Sufi masters do not always share the same understanding in all matters. Like their counterparts in the community of knowers in modern science, not all Sufi masters are equal in spiritual capacity.

Nevertheless, irrespective of whatever differences in spiritual capacity exist among Sufi masters, none of this affects the agreement about the general character of what constitutes spiritual progress on the path. One goes from: seeking, to finding, to gnosis of, to loving, to fana, and, finally, to unity in Divinity.

Different people may experience these stages in self-similar rather than self-same ways. However, the essence of Oneness remains in the midst of these differences.

The issue of replication is at the heart of modern science. If the results of a research project cannot be repeated by other investigators, the original research cannot be confirmed and, therefore, lacks scientific credibility and reliability.

The procedures for setting up and carrying out a given line of inquiry must be clearly stated. This is necessary so that any qualified and competent researcher can follow those procedures and produce a result which reflects, within certain allowable limits of difference, the outcome of the original research.

The process of replication is also central to the Sufi mystical path. Indeed, the nature of the mystical path is itself the process of replication which clearly has been described by all competent and qualified spiritual researchers who have preceded one on that path.

If one follows the procedures and methods indicated, then, God willing, one will arrive at the same sort of outcome and conclusions as did the original researchers. These results are expressions of universal laws concerning the inherent nature of the relationship between human beings and Divinity.

Finally, although not all sciences exhibit the capacity to predict, on the basis of known principles, how certain phenomena will unfold over time, mystical science does have this capability. However, for a variety of reasons, Sufi masters often will not indulge others or themselves with public exhibitions of their God given gifts to predict how events will unfold.

There are many well documented accounts of the ability of Sufi masters and Sufi saints to tell what will happen before a given event manifests itself in the physical world. There are also well known accounts of the ability, by the grace of God, of various practitioners of the Sufi path to be able to describe, and, subsequently, have corroborated, what is going on, simultaneously, at considerable distance from them.

Above and beyond such favors of God, there is a precision to the predictive understanding which Sufi masters have concerning the effect on the individual of different spiritual practices, or lack thereof. This understanding comes from the light of God and allows the Sufi master to be able to guide initiates along the mystical path, with precision, as a result of that understanding.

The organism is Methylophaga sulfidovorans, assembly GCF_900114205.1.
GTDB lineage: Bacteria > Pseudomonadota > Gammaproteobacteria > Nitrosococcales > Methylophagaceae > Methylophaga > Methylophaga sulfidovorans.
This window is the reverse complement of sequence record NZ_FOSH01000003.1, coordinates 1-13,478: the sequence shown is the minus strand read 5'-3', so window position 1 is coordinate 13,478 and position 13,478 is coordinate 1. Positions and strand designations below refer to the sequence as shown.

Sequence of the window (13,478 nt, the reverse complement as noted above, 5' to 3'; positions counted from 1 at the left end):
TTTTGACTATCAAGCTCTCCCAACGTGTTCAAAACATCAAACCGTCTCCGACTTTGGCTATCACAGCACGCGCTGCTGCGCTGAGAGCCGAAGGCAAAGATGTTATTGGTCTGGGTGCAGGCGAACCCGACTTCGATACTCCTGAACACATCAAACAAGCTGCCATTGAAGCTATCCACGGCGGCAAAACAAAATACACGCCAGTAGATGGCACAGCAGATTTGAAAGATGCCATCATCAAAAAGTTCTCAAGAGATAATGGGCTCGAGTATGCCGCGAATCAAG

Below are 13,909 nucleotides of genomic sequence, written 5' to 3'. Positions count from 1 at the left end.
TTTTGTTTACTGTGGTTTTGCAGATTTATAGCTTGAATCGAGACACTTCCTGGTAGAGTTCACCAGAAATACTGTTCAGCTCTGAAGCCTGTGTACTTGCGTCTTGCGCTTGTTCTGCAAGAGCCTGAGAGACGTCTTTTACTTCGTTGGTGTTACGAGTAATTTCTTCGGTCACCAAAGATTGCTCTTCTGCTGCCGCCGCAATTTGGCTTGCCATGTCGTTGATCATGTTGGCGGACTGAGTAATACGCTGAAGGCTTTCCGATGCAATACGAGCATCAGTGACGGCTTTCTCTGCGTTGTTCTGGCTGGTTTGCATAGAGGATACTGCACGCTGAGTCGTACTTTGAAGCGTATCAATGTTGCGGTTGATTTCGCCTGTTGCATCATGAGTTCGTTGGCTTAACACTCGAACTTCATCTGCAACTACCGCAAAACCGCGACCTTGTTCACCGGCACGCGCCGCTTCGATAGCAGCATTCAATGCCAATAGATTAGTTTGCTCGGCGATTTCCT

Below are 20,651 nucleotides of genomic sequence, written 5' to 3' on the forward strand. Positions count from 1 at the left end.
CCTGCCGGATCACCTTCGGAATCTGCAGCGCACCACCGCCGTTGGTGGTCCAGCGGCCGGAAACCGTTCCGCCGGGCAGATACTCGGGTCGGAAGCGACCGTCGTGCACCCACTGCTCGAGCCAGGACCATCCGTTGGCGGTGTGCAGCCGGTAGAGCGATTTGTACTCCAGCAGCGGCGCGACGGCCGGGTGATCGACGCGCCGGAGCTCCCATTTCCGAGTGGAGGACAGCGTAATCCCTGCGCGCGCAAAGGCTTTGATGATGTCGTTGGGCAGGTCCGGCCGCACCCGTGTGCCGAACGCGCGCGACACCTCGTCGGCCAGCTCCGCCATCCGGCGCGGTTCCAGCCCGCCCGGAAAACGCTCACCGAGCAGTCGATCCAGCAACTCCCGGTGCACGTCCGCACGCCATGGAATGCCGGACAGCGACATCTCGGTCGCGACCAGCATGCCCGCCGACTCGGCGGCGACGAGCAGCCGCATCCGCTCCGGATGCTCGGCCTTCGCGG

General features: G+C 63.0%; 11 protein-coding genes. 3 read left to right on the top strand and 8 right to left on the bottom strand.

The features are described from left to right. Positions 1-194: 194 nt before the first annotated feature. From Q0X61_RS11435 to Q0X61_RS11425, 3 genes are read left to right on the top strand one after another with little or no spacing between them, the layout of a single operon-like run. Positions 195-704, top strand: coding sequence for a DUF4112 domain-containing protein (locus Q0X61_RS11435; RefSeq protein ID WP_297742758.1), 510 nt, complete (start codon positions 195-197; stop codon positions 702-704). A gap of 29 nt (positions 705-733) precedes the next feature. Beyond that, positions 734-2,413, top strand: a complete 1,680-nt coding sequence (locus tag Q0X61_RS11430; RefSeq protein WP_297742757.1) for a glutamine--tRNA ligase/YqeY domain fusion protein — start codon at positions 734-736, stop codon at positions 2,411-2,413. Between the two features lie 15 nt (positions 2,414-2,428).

According to Sufi masters, there are different levels of reality. The lowest realm concerns the world of corporeal bodies. This is known as Nasut.

Next, comes the realm of the souls of all created things. This is the level of Malakut.

Beyond this is the realm of Jabrut. This level concerns the Attributes of Divinity.

After the realm of Jabrut, is the level of Lahut. This concerns the fixed forms of non-existence which, if God wishes, are given reflected existence through the Divine command of creation: "Kun! (Be)".

Beyond the realm of Lahut, is Hahut. This is the Divine Essence which makes all the other levels possible.

For the most part, modern science only explores the lowest realm of existence - namely, Nasut, which is the realm of corporeal bodies. Modern physical science, unlike mystical science, has no capacity to explore any of the other realms of Being.

Unfortunately, all too many physical scientists rationalize the foregoing limitation by dismissing the other realms as being irrelevant to the process of science. Mystical scientists (i.e., Sufi masters) indicate that, in very fundamental ways, such realms are not irrelevant to the process of science.

In fact, according to practitioners of the Sufi path, the very first act one must perform in order to seek the truth is to cleanse and purify the self. As such, science, of whatever kind, is, in essence, a moral and spiritual activity.

Scientific methodology has value and appeal precisely because, among other things, it gives expression to a way of trying to preserve the integrity of the scientific process and protect the results of that process from being compromised and rendered unreliable. Mystical science pursues the value and appeal of such methodology to its furthest limits of possibility.